It’s interesting how Luke says Jesus was obedient to Joseph and Mary shortly after writing that they didn’t understand him. Despite the fact that they had trouble understanding who Jesus really was, despite the fact that Jesus actually did know more than them, he was still obedient to his parents. I think back to when I was twelve, or even as a teenager, how I thought I knew more than my parents and how I thought that gave me the right to disobey them in certain circumstances. They said to not ride my bike to a certain part of town, but they didn’t understand–like I did–that I had been there before and discovered it’s not as bad as they thought. They said not to go to that party, but they didn’t understand that there would be no alcohol. They said don’t drive in that storm, but they didn’t understand that I was a better driver than they thought. Whether or not they wound up being right is besides the point. The point of obedience is to conform to the higher order of life, the order created by God. God commands us to obey our parents not because they are always right, but because–in this fallen world–it is all the more important to keep things structured amid the chaos. The structure of Luke’s storytelling highlights this. Even though he knew he was above them in many ways, as he demonstrated in the Temple, Jesus still respected the earthly order of families built by his heavenly Father.

his mother kept all these things in her heart

The love of a mother can only be understood by mothers. There is so much to meditate on in this passage about finding Jesus in the Temple. For example, how much did Mary know? Did she know how Jesus would suffer and die? Here it seems like she wasn’t even yet fully aware that he was indeed the Son of God. If she knew, why was she so confused? Yet, surely she remembered the Annunciation of Gabriel, and the words spoken to her by Elizabeth at the Visitation. We can fathom how, in the twelve years since, those events had faded to the back of her memory and were becoming like a dream. Then, she finds Jesus in the Temple and it all comes rushing back to her. Twelve years raising the child Jesus, changing his diapers, teaching him to walk and talk, watching him fall and cry, all of it may have made Mary focus more on Jesus’ humanity and less on his divinity. To hear that she kept these events in Jerusalem in her heart opens up a whole new chapter. This bridge between the nativity narrative and Jesus’ ministry is therefore vital. We walk with Mary as she learns who Jesus is. In many ways, her relationship with him is like ours, because–like her–we Christians go into the Gospel story knowing at least a little bit about who Jesus is. Yet still, we have to go on our own journey like Mary did. We know the stories, but we still need to internalize them and keep all these things in our hearts.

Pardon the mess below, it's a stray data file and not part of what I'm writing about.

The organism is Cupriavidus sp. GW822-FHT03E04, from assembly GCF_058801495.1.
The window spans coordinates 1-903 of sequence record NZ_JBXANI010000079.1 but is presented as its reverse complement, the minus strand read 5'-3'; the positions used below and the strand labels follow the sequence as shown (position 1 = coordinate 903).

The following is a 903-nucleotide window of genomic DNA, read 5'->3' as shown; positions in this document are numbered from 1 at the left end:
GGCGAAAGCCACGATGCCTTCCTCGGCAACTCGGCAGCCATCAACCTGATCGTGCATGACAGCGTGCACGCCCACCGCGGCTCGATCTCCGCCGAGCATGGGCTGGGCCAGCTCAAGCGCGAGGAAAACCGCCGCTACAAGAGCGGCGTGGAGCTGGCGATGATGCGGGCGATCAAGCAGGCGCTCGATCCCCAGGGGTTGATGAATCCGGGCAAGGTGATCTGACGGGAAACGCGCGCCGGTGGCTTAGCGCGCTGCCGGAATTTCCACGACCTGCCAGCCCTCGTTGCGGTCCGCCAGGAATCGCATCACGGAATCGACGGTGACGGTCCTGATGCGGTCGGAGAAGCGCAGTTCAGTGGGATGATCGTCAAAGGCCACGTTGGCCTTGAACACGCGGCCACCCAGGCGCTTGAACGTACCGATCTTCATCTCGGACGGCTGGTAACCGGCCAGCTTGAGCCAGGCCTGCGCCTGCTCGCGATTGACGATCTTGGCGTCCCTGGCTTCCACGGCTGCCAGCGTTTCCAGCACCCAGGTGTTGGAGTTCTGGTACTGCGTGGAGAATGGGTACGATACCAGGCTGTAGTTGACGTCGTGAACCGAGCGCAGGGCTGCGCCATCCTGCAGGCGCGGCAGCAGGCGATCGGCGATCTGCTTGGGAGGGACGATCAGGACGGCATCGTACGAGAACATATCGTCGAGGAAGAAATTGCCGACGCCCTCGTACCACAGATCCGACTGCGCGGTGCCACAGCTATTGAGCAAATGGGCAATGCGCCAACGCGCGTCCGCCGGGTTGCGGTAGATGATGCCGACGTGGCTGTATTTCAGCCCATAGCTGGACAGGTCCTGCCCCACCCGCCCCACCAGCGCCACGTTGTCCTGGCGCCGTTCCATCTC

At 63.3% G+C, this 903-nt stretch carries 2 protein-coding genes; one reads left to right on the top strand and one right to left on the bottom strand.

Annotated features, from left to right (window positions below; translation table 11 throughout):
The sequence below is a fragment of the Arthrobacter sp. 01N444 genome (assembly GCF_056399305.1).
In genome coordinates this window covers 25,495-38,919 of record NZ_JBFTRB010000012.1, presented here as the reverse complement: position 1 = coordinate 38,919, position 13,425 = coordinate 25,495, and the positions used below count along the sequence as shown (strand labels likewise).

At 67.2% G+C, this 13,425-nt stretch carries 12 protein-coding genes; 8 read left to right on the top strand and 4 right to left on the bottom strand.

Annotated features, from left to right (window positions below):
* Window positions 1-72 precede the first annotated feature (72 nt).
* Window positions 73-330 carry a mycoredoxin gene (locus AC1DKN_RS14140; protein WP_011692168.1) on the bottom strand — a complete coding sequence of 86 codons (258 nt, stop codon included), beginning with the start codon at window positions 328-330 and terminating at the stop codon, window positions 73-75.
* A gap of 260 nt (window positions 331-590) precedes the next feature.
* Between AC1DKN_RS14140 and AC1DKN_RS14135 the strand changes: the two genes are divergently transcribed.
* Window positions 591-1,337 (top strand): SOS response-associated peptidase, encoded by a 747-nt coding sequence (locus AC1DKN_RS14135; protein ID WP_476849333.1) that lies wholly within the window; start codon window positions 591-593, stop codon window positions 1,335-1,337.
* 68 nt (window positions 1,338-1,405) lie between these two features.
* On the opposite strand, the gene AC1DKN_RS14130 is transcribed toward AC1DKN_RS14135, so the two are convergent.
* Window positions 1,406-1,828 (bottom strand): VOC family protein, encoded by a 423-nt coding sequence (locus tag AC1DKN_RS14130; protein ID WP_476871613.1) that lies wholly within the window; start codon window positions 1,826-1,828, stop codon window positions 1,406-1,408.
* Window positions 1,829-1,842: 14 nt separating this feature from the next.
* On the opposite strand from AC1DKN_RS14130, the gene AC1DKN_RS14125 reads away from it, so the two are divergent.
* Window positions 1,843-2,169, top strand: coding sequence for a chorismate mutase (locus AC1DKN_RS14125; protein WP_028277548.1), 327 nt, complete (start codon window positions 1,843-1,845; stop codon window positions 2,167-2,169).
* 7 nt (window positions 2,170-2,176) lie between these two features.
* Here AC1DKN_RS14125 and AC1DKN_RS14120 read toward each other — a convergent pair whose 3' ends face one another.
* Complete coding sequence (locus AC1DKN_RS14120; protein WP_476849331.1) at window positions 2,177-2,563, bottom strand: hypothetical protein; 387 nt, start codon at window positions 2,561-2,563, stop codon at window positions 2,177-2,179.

And Jesus advanced in wisdom and age and favor before God and man.

What magnanimity Jesus shows in giving us one line to cover the next eighteen years. We have to remember, Scripture is the Word of God, and the Word of God is Jesus. Christ gave Luke these words, these thirteen words, as the narration of–what many may argue–the most important years of one’s life. These are his teen and young adult years. If it were the lives of any of us, in those eighteen years we might have graduated from grammar school, high school, and college. We may have gotten our first job, our first apartment, fallen in love, gotten married, not to mention all the friendships we may have made and developed over those years. But in the life of Jesus, we get these thirteen words. If we are to imitate Christ, the message here is that all of those experiences in the formative years of our life ought to be oriented toward one thing: doing the will of God, finding out his mission for us and advancing in wisdom, age, and favor before God and man so as to better accomplish that mission. Many of us look back at our youth and say, “Those were the days. If only things could be like they were back then.” I know I say that often. But that is foolish. It was all preparation for now, and today I ought to find what it is God needs me to do.




Thank you for the illuminating truth you share with me through the stories in Scripture. I can spend a lifetime meditating on them, and find new things every time. Every year I hear the stories, and every year you meet me there within them in a new way. It’s no wonder Jesus went to the Temple. A relationship with you is the font of all goodness, beauty, and truth. Tell me what I need to do so I can have direction and purpose on the path of life. In Jesus’ name. Amen.



If contemplation is about listening to God, then this passage about finding Jesus in the Temple has a great deal to tell us in that regard. Do I lean too much on my own understanding, causing Jesus to sadly ask, “Did you not know where to find me?” He has been in his Father’s house all along. We can still search for truth vigorously once we find God, but we will drown in the sea of doubt if we don’t search on the Barque, the Church that Jesus gave us. If you want to find the truth, heed the words Jesus says to Mary, “Did you not know I would be in my Father’s House?” and search for him in his Church. If you have found the truth, rejoice, but also know that the journey is not over. 


Kilby is a freelance writer from New Jersey and managing editor of Catholic World Report.



Glory to the Father The Son and The Holy Spirit